Jacques Tati was far more prolific than Chaplin and way more stylized. Hulot is a drifter through a desolate wasteland of consumerism and useless gadgets that are slowly consuming the people around them. An astounding comic nightmare that would predict the future and our incoming dependence on flashy things and unnecessary technology that claims to help society but instead destroys it. Pure brilliance.
A couple of things: 1. Dogs start & end the movie. 2. Being too modern sometimes seems stupid. 3. The house has eyes. 4. Kids will be kids no matter what. 5. Fish sprinkler - best gizmo. So is the automatic garage door. + Mr. Hulot really out of sync with the whole bourgeois lifestyle of the 60s. Nevertheless, his simple life & the sun-loving canari are the better option. Will Gerard grow up 2 be him or his parents?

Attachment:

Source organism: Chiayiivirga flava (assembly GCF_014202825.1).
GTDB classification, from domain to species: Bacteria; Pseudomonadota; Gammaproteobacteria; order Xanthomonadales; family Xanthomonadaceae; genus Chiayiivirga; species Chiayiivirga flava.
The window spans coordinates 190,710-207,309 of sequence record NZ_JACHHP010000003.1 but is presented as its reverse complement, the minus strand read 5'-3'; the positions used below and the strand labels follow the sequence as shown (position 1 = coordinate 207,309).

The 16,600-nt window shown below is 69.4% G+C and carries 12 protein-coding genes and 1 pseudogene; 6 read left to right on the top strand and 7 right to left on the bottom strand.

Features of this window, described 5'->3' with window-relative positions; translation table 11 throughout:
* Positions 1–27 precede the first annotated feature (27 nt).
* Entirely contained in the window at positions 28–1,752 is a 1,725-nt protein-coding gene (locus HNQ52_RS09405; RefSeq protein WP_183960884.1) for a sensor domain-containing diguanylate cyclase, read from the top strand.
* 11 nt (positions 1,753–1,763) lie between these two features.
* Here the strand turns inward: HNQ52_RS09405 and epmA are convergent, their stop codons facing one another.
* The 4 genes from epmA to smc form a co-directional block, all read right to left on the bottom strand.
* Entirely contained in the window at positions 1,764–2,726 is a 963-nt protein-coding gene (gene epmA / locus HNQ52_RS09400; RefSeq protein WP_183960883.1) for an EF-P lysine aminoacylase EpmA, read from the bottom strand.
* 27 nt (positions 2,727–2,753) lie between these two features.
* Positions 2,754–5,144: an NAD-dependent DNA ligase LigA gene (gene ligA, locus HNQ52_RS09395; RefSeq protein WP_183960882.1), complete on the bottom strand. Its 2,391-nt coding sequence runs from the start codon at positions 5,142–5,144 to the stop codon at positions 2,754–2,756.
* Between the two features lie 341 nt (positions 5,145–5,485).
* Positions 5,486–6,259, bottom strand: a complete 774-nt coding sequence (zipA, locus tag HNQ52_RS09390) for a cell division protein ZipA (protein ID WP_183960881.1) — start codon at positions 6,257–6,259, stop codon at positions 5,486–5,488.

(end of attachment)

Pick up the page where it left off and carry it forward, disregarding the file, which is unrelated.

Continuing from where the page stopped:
A wide-appealing and playful critique of modern bourgeois life. The mise-en-scene with all of its vibrant flat colours is incredible. This second Hulot film also has the benefits of a story (though loose), a fish fountain, and a larger cast of dogs. Though I didn't laugh as often as Holiday, I laughed harder. The scene in the plastic factory is a standout favourite, and I am glad it didn't just mimic Modern Times.
Dans mon oncle, Tati renvoie dos à dos la modernité et la nostalgie, pour s'amuser de tout. Les borborygmes des personnages semblent des phylactères de personnages de BD et comme dans la BD, les compositions des cases, les agencements des plans et des couleurs, la recherche du gag visuel dominent tout entier. Dommage que cette énergie qui se voudrait si spontanée soit produite par un si parfait agencement.